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UK HR e-briefing: EAT rewrites UK redundancy law

  • United Kingdom
  • Employment law - HR E-Brief


EAT rewrites UK redundancy law

In our previous briefing in June we reported news of an Employment Appeal Tribunal (EAT) decision which addressed this single issue; is the collective redundancy consultation duty  triggered when 20 or more employees are potentially redundant across a business or when 20 or more are potentially redundant in any one establishment? As the EAT characterised it – is it a site‑by‑site atomised approach or a holistic approach?

Back in June there was no written decision to confirm the EAT’s answer to this question. It is now available here and it confirms that the EAT decided the duty is triggered holistically – when there are 20 or more potential redundancies across the business. In so doing, it took a purposive construction of section 188 and the collective redundancy consultation duty so as to give effect to EU law.

Why this change of direction now?

The EAT reached its decision based on the following reasoning:

  • The EU Collective Redundancies Directive provides two options for member states to frame how the consultation duty is triggered
  • The UK, according to Hansard and other contemporaneous publications, intended to adopt the second of these two options when implementing the Directive into UK law
  • This second option requires the duty to be triggered when “over a period of 90 days, at least 20, whatever the number of workers in the establishments in question” may be dismissed
  • According to the EAT, the correct interpretation of this option is that the obligation to consult arises when 20 or more are to be dismissed irrespective of where they work
  • However, section 188 limits the obligation to where there are 20 or more dismissals at one establishment
  • The EAT came to the view that the clear Parliamentary intention was to implement the Directive correctly and the introduction of the “at one establishment” wording was potentially a drafting error and did not reflect the express intention of Parliament to limit the protection of section 188
  • As a court must construe UK law so that it complies with EU law, the EAT decided that the words “at one establishment” should therefore be deleted from section 188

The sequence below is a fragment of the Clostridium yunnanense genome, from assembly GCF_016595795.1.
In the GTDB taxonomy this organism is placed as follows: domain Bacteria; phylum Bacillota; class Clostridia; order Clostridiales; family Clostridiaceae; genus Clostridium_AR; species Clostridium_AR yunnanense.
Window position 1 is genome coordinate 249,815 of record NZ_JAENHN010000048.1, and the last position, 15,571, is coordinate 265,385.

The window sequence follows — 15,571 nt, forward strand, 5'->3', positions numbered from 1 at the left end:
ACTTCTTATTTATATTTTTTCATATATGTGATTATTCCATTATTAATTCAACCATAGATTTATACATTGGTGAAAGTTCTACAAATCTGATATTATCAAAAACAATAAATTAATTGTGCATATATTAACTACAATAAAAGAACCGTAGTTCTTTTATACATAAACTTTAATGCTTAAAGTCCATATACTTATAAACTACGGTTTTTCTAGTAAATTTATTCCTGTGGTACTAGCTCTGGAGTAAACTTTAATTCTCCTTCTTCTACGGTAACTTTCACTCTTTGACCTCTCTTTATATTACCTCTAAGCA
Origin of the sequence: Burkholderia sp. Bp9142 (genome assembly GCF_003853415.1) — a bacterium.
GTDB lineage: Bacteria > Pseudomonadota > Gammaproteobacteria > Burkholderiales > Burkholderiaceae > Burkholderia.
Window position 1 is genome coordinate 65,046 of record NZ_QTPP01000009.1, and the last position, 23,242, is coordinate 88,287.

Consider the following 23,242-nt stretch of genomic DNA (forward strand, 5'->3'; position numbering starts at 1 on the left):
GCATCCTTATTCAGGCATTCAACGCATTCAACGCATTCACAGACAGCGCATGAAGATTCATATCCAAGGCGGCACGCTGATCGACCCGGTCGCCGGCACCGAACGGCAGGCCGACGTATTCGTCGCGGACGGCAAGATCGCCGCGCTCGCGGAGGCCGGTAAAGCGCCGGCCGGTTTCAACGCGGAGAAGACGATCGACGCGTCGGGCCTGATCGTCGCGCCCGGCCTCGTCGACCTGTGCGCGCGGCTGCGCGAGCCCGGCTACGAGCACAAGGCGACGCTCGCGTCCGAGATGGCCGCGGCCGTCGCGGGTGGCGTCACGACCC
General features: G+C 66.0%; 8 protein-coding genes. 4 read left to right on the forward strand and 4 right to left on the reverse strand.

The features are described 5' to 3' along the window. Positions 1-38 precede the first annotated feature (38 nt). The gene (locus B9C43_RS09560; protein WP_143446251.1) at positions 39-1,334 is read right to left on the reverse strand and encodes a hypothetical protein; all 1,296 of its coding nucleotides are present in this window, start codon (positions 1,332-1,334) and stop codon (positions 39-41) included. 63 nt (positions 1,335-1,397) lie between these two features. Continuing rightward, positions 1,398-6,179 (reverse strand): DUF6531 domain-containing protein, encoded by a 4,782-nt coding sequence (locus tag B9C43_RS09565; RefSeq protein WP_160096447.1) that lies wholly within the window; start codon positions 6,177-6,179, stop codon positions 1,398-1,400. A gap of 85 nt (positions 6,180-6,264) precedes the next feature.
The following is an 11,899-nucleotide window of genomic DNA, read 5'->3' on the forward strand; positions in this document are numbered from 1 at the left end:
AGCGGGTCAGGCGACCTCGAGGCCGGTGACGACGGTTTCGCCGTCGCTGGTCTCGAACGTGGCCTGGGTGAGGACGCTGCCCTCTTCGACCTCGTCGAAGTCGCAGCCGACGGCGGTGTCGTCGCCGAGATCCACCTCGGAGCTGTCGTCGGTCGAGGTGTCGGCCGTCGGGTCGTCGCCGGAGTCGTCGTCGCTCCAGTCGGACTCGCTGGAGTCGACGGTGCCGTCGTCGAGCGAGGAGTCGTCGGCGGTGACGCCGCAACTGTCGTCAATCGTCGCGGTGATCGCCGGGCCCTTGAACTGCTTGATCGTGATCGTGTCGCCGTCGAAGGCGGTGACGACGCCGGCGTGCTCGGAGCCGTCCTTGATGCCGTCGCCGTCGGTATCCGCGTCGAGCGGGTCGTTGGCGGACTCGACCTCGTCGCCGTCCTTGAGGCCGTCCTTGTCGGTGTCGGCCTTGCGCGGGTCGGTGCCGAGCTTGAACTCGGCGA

• It felt able to take this bold step, despite previous case law suggesting it was for Parliament to correct any error in the drafting, because legal authorities have moved on and there are now statements of principle which, in the EAT’s view, set down the extent of the court’s interpretative function where the literal words of a statute are in conflict with the Directive
  • When interpreting UK legislation compatibly with EU law obligations, the EAT took the view that legal principles permit “additional words to be put in. They could be taken out; they can be moved around” (according to Marleasing SA v La Comercial Internacional de Alimentación SA).

As an aside, the EAT expressed also a view that it was entitled to take this purposive approach and not, instead, make a reference to the Court of Justice seeking guidance on the compatibility of section 188 with EU law. In its view the duty to consult is not only an obligation contained in a Directive, it is part of fundamental EU law as the duty to consult is contained in the Charter of Fundamental Rights of the European Union which is now part of the Treaty of the European Union.


While it has been argued by some for many years that limiting the collective redundancy consultation duty to 20 or more dismissals at one establishment failed to comply with EU law, most did not expect the EAT to grasp the nettle in this bold way. Instead, it had been assumed such an outcome would follow Parliamentary consultation on the re-drafting of section 188, potentially in response to an adverse decision of the EU Court of Justice.

It is clearly a controversial decision, both legally and practically. Indeed, the EAT itself is split with disagreements over whether the appeal should have been heard in the first place and this EAT panel came to its decision without the benefit of rigorous legal argument from the respondents.

In the meantime, large multi-site employers should act to closely manage the numbers of potential redundancies across all sites to ensure the collective consultation trigger is not missed. Where there are regular but small number of redundancies at different sites, some employers may move towards a standing body of elected representatives for the affected employees to avoid repeated ad hoc elections. However, while the trigger for redundancy operates across the whole business, it remains the case that the content of the consultation may reflect different, more local issues and care is needed to ensure the information and consultation duties are met in each circumstance. In other words, while the trigger is “holistic”, as the EAT called it, the actual content of the consultation must be tailored to the dismissals involved. Finally, the HR1 form is now out of step with the EAT’s decision and prudence would suggest that employers should give notice at the same time as notifying the appropriate representatives (although there have been reports of a poor reception where employers have done so because historically the HR1 is used to alert job centres where there are large numbers of redundancies, not where there are smaller, dispersed numbers).


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